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BODO o@ca.on.york_county.toronto.globe_and_mail 2007-08-02 published
GALPIN, Doctor Richard Robertson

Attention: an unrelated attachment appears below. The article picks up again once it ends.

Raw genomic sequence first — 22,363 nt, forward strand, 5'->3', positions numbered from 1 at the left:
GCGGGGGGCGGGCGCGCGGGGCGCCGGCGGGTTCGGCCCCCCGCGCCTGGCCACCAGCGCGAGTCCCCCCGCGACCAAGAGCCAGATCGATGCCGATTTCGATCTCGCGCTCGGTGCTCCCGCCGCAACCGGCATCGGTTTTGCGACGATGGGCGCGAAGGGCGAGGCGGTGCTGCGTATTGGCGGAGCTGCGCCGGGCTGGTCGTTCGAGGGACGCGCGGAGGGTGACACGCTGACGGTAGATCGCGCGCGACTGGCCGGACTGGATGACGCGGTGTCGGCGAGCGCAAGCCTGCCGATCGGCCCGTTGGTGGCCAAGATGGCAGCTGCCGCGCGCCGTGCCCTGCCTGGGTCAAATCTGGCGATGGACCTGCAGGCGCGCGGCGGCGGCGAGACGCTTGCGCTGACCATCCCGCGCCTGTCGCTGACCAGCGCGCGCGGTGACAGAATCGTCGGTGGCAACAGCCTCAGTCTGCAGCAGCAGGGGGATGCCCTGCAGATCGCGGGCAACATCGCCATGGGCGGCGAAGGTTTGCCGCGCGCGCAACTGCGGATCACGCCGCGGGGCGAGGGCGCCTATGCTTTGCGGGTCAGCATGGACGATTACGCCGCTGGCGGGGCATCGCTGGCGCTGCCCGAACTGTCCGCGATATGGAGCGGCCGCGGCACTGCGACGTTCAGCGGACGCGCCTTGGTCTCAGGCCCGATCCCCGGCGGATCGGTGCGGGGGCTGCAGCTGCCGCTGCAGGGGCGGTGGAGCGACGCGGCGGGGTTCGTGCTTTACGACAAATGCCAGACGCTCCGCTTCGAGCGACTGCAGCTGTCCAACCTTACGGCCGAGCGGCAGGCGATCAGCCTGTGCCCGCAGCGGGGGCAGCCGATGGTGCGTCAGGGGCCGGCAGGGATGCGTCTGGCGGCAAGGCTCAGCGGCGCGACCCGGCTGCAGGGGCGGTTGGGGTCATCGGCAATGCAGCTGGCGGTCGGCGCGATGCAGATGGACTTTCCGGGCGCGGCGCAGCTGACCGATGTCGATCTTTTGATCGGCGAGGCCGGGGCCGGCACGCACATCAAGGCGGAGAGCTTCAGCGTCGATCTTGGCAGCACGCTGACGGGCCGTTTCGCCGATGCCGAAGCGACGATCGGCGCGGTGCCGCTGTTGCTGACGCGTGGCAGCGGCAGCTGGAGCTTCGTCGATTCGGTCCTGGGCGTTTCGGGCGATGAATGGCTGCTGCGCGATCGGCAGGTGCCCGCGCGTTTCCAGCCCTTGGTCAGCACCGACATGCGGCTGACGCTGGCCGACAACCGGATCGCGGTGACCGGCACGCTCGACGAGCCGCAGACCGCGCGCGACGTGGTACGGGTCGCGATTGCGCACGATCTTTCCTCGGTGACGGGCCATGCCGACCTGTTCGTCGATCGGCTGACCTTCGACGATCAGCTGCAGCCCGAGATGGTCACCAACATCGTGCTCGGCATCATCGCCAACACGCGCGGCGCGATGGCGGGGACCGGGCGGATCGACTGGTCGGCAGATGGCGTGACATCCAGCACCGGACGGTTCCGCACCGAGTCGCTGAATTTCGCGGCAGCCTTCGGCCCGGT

Was born in Vancouver, British Columbia, on May 29, 1915, first child of his parents Alfred and Louise GALPIN. His father worked as an official with Canadian Customs and Immigration, his mother maintained their home. Richard was the third generation of the family born in Vancouver. He was joined in a few years by his beloved sister Esther Louise (who later married C.G. (Bud) KILLAM. They are survived by their children, son Richard (Veronica), daughter Nancy SINCLAIR (Richard,) and son Michael (Lynette) all of Vancouver). He grew up in Vancouver, attending public schools. He graduated from Kitsalino High School, and attended the University of British Columbia, where he received his Bachelor's degree. When he spoke about this time in his life, he remembered the Friendships he had, and the love of his family. During this time he held many part time jobs that shaped his outlook on life, including working as a lumberjack, streetcar motorman, and on the railroad. As a young man, he enjoyed sailing, music and the outdoors, and played rugby for the Merelomas. His love of music has always been central to his life, and started with piano lessons as a boy. While attending University of British Columbia, he was introduced to a friend of his sister's, Helen STEVENSON, who he courted and married. After graduating from University of British Columbia, he attended Medical School at McGill University, and received his doctorate in 1943. After graduation, he was immediately assigned to service aboard the HMCS Waterford. He served through the remainder of World War 2 in the Canadian Navy and saw combat throughout the Atlantic Theater as a ship's surgeon. His decorations include: The Battle of Atlantic Medal, Normandy Star, Defense of Britain Medal, and the Victory Medal. He continued to have an affiliation with the Canadian Navy until his death, rising to the rank of Rear-Admiral (Reserves). He relished this connection to the navy throughout his life. He was particularly proud of his Honorary United states Naval Insignia, including Surface command, and Naval Aviator (U.S.S. Nimitz). He was also an honorary member of the Detroit Navy League. In 1949 Richard emigrated to the United States to begin his Pediatric training at Henry Ford Hospital in Detroit. He completed this and became Board Certified and a Fellow of the American Academy of Pediatrics. He joined Doctor Lloyd Kemp in his office at the corner of Brown and Southfield, and joined the staff at Beaumont Hospital when it was a single building lying on the outskirts of the city. He went on to practice pediatrics in the same location for over thirty years, caring for multiple generations from the same families. During his clinical practice he became especially interested in early childhood development. With his belief in the importance of nurturing this special period of a child's development and through the strength of his efforts, he founded the Neuro-Education Center at Beaumont Hospital. From early shoe-string budgets, he shepherded the center through it's early years, and maintained an interest in 'the Center' for the rest of his life. It has now become the Center for Human Development at Beaumont Hospital. He and Helen had four children Kenneth, Peter, Lindley and Sheila. The children were raised in Birmingham. During this time Richard and Helen were involved in many community affairs from the Birmingham Jazz Festival, the Birmingham Kite Festival to the origins of the Birmingham Bloomfield Art Center, and were members of Christchurch Cranbrook. During this time he was an avid competitive sailor, a Member of Crescent Sail Yacht club. He passed on his love of music and sailing to his children. Helen and Richard divorced in 1970. In 1973 he was introduced to Maxine RICH by mutual Friends. They courted for two years and went on to be married in 1975. The marriage lasted until their deaths. As a couple they were inseparable. As well as traveling, they loved to entertain at Maxine's house in Orchard lake, were avid ballroom dancers and enjoyed boating on Cass Lake. Richard is survived by his first wife Helen GALPIN of Comox, British Columbia and son Peter (Nina) and their twin children Akira and Mikiko, daughter Lindley (Carey) and her children Karen and Amy, Father-in-law to Mary BODO (Kenneth,) daughter Sheila MEREDITH and her children Thyra and Nedra, and their children Walter, Ella and Daniel. Stepchildren, Tina BROWNE (Charles) and their children, Paul, Theodore, and Isabel, Todd RICH (Denise) and their children P.J. and Zachary. In lieu of flowers the family and Doctor GALPIN request donations to either Mariner's Church Music Fund, 170 East Jefferson, Detroit, Michigan 48226 or the Center For Human Development, Beaumont Hospital, 1695 West 12 Mile Road, Suite 120, Royal Oak, Michigan. While the world may seem a darker place without the light of his smile, his skill as a raconteur and his joy at the piano, his contribution to the world has been great, and we carry him with us always.